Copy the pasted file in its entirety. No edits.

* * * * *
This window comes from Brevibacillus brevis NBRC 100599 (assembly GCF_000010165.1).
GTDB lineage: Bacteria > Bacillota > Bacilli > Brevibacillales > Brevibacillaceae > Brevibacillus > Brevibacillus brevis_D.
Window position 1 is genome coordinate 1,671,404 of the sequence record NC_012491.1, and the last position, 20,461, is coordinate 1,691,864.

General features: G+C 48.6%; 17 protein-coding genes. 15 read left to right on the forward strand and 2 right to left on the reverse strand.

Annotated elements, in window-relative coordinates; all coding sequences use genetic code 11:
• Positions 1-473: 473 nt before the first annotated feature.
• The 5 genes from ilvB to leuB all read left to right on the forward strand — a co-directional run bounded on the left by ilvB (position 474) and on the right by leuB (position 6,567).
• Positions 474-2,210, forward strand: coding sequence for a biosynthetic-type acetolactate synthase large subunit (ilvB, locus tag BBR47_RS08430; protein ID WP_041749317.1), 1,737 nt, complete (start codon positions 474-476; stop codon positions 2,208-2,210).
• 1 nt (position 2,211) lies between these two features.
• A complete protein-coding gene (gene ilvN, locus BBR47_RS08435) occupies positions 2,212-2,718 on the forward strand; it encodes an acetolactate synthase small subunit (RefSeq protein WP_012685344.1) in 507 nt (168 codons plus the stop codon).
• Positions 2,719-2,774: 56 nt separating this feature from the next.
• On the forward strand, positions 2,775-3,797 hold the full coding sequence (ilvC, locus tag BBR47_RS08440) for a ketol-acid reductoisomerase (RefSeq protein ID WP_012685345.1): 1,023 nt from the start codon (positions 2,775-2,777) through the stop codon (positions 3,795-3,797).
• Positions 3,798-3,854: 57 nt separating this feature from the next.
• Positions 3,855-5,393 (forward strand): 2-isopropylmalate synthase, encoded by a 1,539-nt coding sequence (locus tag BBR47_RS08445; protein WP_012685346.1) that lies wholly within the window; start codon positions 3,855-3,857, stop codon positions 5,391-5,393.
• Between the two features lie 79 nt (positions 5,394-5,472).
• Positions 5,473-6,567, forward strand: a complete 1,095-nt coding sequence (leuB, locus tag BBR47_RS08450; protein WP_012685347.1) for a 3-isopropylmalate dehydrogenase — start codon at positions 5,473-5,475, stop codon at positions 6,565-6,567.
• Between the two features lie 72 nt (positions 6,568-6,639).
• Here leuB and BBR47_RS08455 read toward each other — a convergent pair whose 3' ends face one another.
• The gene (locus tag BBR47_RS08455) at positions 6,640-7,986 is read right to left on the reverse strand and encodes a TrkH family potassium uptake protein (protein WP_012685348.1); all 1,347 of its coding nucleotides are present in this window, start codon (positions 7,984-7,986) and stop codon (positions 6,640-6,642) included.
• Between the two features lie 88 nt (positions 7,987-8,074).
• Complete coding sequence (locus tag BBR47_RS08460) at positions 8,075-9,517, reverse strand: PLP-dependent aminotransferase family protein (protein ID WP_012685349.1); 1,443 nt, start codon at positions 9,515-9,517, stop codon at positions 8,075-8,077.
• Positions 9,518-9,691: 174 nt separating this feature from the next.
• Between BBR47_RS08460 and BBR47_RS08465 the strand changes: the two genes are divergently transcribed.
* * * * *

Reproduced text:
This window comes from Brevibacillus brevis NBRC 100599 (assembly GCF_000010165.1).
GTDB lineage: Bacteria > Bacillota > Bacilli > Brevibacillales > Brevibacillaceae > Brevibacillus > Brevibacillus brevis_D.
Window position 1 is genome coordinate 1,671,404 of the sequence record NC_012491.1, and the last position, 20,461, is coordinate 1,691,864.

General features: G+C 48.6%; 17 protein-coding genes. 15 read left to right on the forward strand and 2 right to left on the reverse strand.

Annotated elements, in window-relative coordinates; all coding sequences use genetic code 11:
• Positions 1-473: 473 nt before the first annotated feature.
• The 5 genes from ilvB to leuB all read left to right on the forward strand — a co-directional run bounded on the left by ilvB (position 474) and on the right by leuB (position 6,567).
• Positions 474-2,210, forward strand: coding sequence for a biosynthetic-type acetolactate synthase large subunit (ilvB, locus tag BBR47_RS08430; protein ID WP_041749317.1), 1,737 nt, complete (start codon positions 474-476; stop codon positions 2,208-2,210).
• 1 nt (position 2,211) lies between these two features.
• A complete protein-coding gene (gene ilvN, locus BBR47_RS08435) occupies positions 2,212-2,718 on the forward strand; it encodes an acetolactate synthase small subunit (RefSeq protein WP_012685344.1) in 507 nt (168 codons plus the stop codon).
• Positions 2,719-2,774: 56 nt separating this feature from the next.
• On the forward strand, positions 2,775-3,797 hold the full coding sequence (ilvC, locus tag BBR47_RS08440) for a ketol-acid reductoisomerase (RefSeq protein ID WP_012685345.1): 1,023 nt from the start codon (positions 2,775-2,777) through the stop codon (positions 3,795-3,797).
• Positions 3,798-3,854: 57 nt separating this feature from the next.
• Positions 3,855-5,393 (forward strand): 2-isopropylmalate synthase, encoded by a 1,539-nt coding sequence (locus tag BBR47_RS08445; protein WP_012685346.1) that lies wholly within the window; start codon positions 3,855-3,857, stop codon positions 5,391-5,393.
• Between the two features lie 79 nt (positions 5,394-5,472).
• Positions 5,473-6,567, forward strand: a complete 1,095-nt coding sequence (leuB, locus tag BBR47_RS08450; protein WP_012685347.1) for a 3-isopropylmalate dehydrogenase — start codon at positions 5,473-5,475, stop codon at positions 6,565-6,567.
• Between the two features lie 72 nt (positions 6,568-6,639).
• Here leuB and BBR47_RS08455 read toward each other — a convergent pair whose 3' ends face one another.
• The gene (locus tag BBR47_RS08455) at positions 6,640-7,986 is read right to left on the reverse strand and encodes a TrkH family potassium uptake protein (protein WP_012685348.1); all 1,347 of its coding nucleotides are present in this window, start codon (positions 7,984-7,986) and stop codon (positions 6,640-6,642) included.
• Between the two features lie 88 nt (positions 7,987-8,074).
• Complete coding sequence (locus tag BBR47_RS08460) at positions 8,075-9,517, reverse strand: PLP-dependent aminotransferase family protein (protein ID WP_012685349.1); 1,443 nt, start codon at positions 9,515-9,517, stop codon at positions 8,075-8,077.
• Positions 9,518-9,691: 174 nt separating this feature from the next.
• Between BBR47_RS08460 and BBR47_RS08465 the strand changes: the two genes are divergently transcribed.